Shakespeare's best as chosen by the great English poet
"According to most anthologies, [Shakespeare] wrote only sonnets and songs for his plays. The reason for this [is the] reluctance of anthologists to break into the sacred precincts of his drama and start looting portable chunks . . . Yet when he great speeches of his plays are taken out of context they are no more difficult to understand and appropriate than those by other great poets."
This clear, compact, inviting selection of Shakespeare's verse opens the door to new readers of our greatest writer and deepens lifelong readers' understanding of his work. Ted Hughes spent his life considering Shakespeare's works and drawing on them for his own poetry; his book-length account of Shakespeare's development, Shakespeare and the Goddess of Complete Being, was one of the most distinctive works of literary criticism of recent years.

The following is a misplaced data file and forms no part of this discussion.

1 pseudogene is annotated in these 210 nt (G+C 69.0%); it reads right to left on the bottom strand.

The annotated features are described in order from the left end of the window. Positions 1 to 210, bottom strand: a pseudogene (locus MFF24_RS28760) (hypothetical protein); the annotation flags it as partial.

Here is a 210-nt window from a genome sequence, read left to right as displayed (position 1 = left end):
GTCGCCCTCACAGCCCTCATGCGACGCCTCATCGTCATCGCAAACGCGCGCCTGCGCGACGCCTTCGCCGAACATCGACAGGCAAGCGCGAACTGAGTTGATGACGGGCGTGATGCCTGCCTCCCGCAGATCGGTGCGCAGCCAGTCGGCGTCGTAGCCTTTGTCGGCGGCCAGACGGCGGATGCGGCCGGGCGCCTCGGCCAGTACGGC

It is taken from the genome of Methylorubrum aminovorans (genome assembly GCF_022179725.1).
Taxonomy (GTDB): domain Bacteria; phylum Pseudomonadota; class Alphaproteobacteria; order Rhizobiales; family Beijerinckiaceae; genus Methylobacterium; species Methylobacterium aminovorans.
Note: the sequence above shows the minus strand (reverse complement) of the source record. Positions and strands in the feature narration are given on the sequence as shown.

For this selection, Hughes deliberately took strong, relatively self-contained passages of Shakespeare's verse out of the plays and arranged them in a pattern, like beads on a string, including the best-known songs and sonnets. The result is at once a revealing sequence of Shakespeare's verse and an anthology of his greatest bits--"read in less than a minute, learned in less than five," Hughes remarks in the introduction, and always "capable of striking up a life of their own in the general experience of the reader."
About William Shakespeare
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Published June 1, 1971
by Faber & Faber.
Literature & Fiction.